Property development, and holiday rentals, are pushing long-time residents out of some areas of Palma de Mallorca, argues a recent report. It’s a similar story in Barcelona, where the authorities are drawing up plans to stop “gentrification”, and discourage real estate investors.
Rising house prices and rental costs in the centre of the Balearic capital Palma de Mallorca are driving out long-time residents who can no longer afford to live there, argues a recent report from an outfit called the Palma Gentrification Observatory (I read in the Spanish press). I get the impression from press reports the Observatory sees gentrification as a menace to be stamped out.
Apparently, investors looking to “speculate and book big profits” are one of the main drivers behind the gentrification of areas of Palma like the historic centre, Santa Catalina, the Paseo Marítimo, and El Terreno. Waterfront districts like El Molinar, Can Pastilla, and Cala Major are also under threat from people with money buying in.
The report from the Observatory keeping its beady eye on the gentrification of Palma also points the finger at tourists and foreign buyers. 35% of buyers in the Balearics in 2015 came from abroad, the highest level in all Spain, and some of them might be “gentrifying” districts of Palma.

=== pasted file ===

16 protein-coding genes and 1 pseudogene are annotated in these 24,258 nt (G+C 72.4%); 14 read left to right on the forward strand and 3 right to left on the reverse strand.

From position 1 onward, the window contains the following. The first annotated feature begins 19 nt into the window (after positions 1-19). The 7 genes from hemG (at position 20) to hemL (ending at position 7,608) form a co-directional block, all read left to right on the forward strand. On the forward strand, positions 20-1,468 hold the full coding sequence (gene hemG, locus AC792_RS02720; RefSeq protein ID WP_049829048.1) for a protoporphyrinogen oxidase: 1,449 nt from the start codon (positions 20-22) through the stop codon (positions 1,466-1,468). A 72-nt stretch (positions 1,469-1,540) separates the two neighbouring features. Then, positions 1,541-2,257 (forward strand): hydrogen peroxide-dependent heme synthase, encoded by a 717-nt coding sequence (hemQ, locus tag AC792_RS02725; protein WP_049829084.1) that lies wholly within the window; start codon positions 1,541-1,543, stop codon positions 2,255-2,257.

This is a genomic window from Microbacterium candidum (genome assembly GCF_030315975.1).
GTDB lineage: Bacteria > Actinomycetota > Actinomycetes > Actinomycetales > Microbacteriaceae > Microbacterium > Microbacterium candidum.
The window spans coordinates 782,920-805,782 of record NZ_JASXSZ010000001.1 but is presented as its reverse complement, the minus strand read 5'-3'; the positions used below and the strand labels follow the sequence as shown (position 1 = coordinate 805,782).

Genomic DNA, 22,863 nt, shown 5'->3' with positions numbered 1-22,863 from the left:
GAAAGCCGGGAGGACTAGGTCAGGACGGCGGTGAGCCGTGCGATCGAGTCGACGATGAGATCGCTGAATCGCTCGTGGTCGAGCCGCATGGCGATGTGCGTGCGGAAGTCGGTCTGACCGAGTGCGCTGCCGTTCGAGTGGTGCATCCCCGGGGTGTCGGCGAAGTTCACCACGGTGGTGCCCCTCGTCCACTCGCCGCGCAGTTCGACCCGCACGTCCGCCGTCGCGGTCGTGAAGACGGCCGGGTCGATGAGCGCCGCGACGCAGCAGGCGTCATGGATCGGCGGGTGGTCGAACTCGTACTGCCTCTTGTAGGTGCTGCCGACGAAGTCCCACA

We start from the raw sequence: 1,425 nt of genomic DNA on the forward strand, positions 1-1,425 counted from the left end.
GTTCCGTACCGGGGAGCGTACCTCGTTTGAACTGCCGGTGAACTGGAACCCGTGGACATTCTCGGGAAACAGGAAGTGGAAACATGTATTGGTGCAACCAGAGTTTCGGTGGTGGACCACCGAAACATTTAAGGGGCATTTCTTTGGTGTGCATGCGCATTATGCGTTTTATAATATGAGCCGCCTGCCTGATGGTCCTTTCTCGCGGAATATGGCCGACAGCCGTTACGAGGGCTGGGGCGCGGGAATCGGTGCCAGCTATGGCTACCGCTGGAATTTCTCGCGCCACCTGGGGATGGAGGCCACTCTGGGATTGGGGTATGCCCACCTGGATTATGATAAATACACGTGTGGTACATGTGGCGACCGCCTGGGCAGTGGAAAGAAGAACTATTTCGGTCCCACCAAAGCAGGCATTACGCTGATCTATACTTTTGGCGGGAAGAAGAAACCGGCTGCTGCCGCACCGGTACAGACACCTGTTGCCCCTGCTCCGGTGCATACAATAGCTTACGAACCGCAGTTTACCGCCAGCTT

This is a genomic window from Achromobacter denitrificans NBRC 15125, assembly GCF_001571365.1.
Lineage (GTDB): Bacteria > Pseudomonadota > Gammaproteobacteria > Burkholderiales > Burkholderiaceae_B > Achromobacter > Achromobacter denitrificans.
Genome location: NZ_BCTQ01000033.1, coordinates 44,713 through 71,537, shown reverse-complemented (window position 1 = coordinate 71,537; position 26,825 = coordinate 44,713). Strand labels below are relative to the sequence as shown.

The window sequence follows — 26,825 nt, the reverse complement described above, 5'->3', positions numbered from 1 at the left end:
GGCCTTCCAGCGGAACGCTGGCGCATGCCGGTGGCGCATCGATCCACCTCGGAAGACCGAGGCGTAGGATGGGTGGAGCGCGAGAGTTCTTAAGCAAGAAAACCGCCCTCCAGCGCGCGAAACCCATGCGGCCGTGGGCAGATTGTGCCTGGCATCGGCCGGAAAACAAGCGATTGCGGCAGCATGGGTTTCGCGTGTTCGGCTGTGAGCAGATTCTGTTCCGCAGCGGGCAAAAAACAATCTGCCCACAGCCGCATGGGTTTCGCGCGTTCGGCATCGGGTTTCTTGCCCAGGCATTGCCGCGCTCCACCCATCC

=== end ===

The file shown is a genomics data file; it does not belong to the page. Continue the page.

Barcelona’s Anti-gentrification Plan
Barcelona is also at risk, it seems. City Hall recently announced it’s working on plans to head off the gentrification of the Ciutat Vella Old Town and discourage real estate investors in that area, with a view to rolling out the same measures citywide in due course.
What is gentrification? It’s typically when an inner-city area starts to rise in price primarily because of its location, which may or may not trigger speculation. It brings in money and investment, and can lead to positive transformation. But as people with money move in, people without money move out, so there are losers. It’s not always gentrification though: Take London’s Mayfair, where money moved in, and the gentry moved out.
Just some questions come to mind: Can you stop gentrification? Can you stop the market pricing location? Is gentrification always a bad or good thing? Are gentrification and speculation inseparable? Should the demand for tourist accommodation and gentrification be treated the same? Should politicians be trying to suppress the price of private property? I guess it depends on your political persuasions. But I do know this: 1) It’s hard to renovate in historic districts like the Barcelona Old Town and offer ‘affordable’ housing because renovation in those areas is so costly, in part due to local building regulations. And 2) property purchases taxes are so regressive (high for everyone) in Barcelona and Palma they encourage gentrification, because only the well-off can afford to buy, but you never hear politicians talking about that.